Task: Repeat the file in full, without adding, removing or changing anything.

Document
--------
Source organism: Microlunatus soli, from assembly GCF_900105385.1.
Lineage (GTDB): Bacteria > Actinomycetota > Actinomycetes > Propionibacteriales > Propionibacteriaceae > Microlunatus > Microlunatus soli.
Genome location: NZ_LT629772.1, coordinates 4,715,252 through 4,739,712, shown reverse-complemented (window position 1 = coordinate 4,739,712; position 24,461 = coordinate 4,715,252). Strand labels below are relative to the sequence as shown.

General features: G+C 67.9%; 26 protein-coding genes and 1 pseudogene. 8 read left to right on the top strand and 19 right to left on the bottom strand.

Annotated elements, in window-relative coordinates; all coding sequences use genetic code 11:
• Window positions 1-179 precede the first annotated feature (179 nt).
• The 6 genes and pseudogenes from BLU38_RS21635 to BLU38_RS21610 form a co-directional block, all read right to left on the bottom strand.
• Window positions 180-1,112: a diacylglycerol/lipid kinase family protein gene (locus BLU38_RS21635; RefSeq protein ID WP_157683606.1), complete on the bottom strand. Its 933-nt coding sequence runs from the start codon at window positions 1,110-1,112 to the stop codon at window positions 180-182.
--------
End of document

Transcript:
Source organism: Microlunatus soli, from assembly GCF_900105385.1.
Lineage (GTDB): Bacteria > Actinomycetota > Actinomycetes > Propionibacteriales > Propionibacteriaceae > Microlunatus > Microlunatus soli.
Genome location: NZ_LT629772.1, coordinates 4,715,252 through 4,739,712, shown reverse-complemented (window position 1 = coordinate 4,739,712; position 24,461 = coordinate 4,715,252). Strand labels below are relative to the sequence as shown.

General features: G+C 67.9%; 26 protein-coding genes and 1 pseudogene. 8 read left to right on the top strand and 19 right to left on the bottom strand.

Annotated elements, in window-relative coordinates; all coding sequences use genetic code 11:
• Window positions 1-179 precede the first annotated feature (179 nt).
• The 6 genes and pseudogenes from BLU38_RS21635 to BLU38_RS21610 form a co-directional block, all read right to left on the bottom strand.
• Window positions 180-1,112: a diacylglycerol/lipid kinase family protein gene (locus BLU38_RS21635; RefSeq protein ID WP_157683606.1), complete on the bottom strand. Its 933-nt coding sequence runs from the start codon at window positions 1,110-1,112 to the stop codon at window positions 180-182.